(The End)

01. Spine
02. Conduit
03. The Distance
04. Best Friends And Hospital Beds
05. Nails
06. Death Comes To Us All
07. Travelled
08. Grey
09. Sun-Less
10. Elements
11. High Castles

RATING: 7.5/10

It's been said by many in the screamo and metalcore sanctions that Welsh melodo-punkers FUNERAL FOR A FRIEND have bested their American counterparts in the decade-plus they've been romping and crooning along. While UNDEROATH and SILVERSTEIN will probably be viewed as the most popular if not the best of this species of modern rock, FUNERAL FOR A FRIEND has always made a point to differentiate themselves from their contemporaries. More itching and less bitching has been FUNERAL FOR A FRIEND's doctrine. On top of it, they have the good decency to plug in some traditional rock elements to give their music something for everyone else to snag onto.

Vocalist Matt Davies and guitarist Kris Roberts remain the lone survivors of the original quintet that dropped their 2003 EP "Four Ways to Scream Your Name" and the band's much-lauded full-length debut, "Casually Dressed & Deep in Conversation". For certain, this group has weathered plenty of adversity and roster shake-ups to counter their accolades and awards. They've modified their sound a bit over the years, experimented to the receipt of both praise and dismissal and now that emo has reached its inevitable hangover phase, FUNERAL FOR A FRIEND opts for a return to what first gained them notoriety.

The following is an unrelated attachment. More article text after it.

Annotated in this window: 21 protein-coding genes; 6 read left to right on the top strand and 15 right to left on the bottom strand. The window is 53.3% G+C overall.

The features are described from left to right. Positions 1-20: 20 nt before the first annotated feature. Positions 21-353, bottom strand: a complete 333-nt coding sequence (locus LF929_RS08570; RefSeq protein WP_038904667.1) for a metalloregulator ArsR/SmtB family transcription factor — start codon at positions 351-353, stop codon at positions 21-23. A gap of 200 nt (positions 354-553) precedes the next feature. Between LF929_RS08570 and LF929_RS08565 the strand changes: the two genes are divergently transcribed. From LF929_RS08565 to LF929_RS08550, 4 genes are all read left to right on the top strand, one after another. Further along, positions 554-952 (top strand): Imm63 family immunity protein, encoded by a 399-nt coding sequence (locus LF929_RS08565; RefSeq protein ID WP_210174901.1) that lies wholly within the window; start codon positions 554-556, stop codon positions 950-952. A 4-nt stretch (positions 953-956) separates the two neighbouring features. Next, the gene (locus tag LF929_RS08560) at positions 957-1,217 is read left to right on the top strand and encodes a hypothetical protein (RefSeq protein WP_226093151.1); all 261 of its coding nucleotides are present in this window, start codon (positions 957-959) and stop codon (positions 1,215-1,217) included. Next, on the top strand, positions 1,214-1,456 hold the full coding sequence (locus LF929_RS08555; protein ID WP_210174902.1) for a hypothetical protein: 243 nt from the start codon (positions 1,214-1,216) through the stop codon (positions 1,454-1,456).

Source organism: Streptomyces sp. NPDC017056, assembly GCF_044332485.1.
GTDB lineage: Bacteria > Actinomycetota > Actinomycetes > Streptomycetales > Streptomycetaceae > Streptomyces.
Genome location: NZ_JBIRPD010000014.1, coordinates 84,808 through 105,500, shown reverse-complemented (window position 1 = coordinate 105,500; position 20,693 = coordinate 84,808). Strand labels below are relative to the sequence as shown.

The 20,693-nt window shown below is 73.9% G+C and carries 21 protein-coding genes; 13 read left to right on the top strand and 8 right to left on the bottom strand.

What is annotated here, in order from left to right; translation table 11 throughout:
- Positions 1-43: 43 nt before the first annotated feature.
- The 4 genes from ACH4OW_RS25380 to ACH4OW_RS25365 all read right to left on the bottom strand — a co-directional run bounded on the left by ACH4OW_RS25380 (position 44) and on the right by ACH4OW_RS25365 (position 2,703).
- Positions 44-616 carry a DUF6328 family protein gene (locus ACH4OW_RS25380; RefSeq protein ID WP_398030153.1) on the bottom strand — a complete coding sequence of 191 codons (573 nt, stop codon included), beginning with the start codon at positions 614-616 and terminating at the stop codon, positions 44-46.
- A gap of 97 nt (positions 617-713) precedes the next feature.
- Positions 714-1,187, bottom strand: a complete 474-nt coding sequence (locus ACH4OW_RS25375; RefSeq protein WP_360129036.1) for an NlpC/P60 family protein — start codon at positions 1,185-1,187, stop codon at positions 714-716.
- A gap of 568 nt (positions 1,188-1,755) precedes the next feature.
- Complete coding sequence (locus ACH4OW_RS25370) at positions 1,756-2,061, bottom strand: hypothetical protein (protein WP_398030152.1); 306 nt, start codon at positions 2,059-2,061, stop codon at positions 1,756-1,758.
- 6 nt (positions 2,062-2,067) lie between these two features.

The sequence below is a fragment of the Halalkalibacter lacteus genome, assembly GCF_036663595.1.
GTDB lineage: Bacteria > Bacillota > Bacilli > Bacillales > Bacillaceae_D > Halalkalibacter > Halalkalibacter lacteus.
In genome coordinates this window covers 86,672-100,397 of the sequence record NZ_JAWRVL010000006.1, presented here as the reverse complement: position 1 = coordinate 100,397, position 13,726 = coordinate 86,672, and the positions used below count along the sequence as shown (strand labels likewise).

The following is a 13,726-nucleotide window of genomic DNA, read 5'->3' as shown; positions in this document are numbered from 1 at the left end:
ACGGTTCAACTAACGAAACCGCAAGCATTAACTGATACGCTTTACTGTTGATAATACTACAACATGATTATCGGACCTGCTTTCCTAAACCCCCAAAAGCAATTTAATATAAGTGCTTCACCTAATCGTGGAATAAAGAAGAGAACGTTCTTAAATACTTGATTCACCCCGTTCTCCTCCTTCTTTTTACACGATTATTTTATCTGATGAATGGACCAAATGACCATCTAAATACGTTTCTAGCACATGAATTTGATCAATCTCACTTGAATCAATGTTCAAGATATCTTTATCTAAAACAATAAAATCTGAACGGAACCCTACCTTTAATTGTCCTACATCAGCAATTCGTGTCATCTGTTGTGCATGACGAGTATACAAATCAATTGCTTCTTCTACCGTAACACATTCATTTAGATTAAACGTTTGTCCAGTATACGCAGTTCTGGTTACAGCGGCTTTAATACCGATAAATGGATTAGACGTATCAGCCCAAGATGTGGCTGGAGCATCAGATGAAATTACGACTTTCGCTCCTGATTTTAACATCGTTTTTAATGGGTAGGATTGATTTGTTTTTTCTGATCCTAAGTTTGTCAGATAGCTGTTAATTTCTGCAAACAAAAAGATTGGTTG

Fans of "Casually Dressed & Deep in Conversation" and 2005's "Hours" are likely to rejoice with the band's kicked-to-the-curb punk mentality on "Conduit". FUNERAL FOR A FRIEND runs through the motions in a few spots while scratching about for something real to cling to. Matt Davies sings about cutting the proverbial cords on "Nails" since "it's getting harder to stay true". While the song is a mid-tempo clapper with all the elements of emo you either love or you don't, where "Conduit" grooves is on the bopping taps and cadenced static of "The Distance" and the Eighties power rock verves that collide with the rat-a-tat 'core drags on "Elements" and "High Castles". The motoring throb of "High Castles" might've been better served as an opener instead of a closer, it should be stated.

What does greet the listener on "Conduit" is a fan-pleasing wail-along, "Spine", that comes off as a gentle boot in the ass against apathy. Davies and FUNERAL FOR A FRIEND call out the emo crybaby ethos on this track, whirling a slightly politer suggestion to man up. It's also over before it gets started, carrying its bump into the banging title cut. "Conduit" attempts to console the band's audience on top of purge their own demons. At least there's no woe-is-me airs about it, as that's never really been the way of this band.

While the bottom-line emocore scripts play their course throughout "Conduit", which will alienate as much as it will draw forth, at least FUNERAL FOR A FRIEND seldom pushes any of their genre's cliches to the hilt. If it was steadier on the pulse and less inclined towards the modern modes of punk, "Conduit" the song could've been a second cousin to DAG NASTY. In turn, "Best Friends and Hospital Beds" is one of the most guttural, heartfelt songs FUNERAL FOR A FRIEND has ever written. Coming from an Eighties hardcore stance, it could've logically breathed on the DAG's "Can I Say". Ditto for "Travelled", which sounds like a next gen tribute to emo's true masters.

While FUNERAL FOR A FRIEND contemplates mortality and their own longevity as a band by revisiting previously-traveled roads on "Conduit", they remain outside the mold of their brand. Nowhere in the league of "Casually Dressed & Deep in Conversation", "Conduit" is still sure please the band's diehards. Not necessarily for others who fall outside this fan bracket, those who come into contact with "Conduit" can take comfort that the prototypes are thankfully vacated here.


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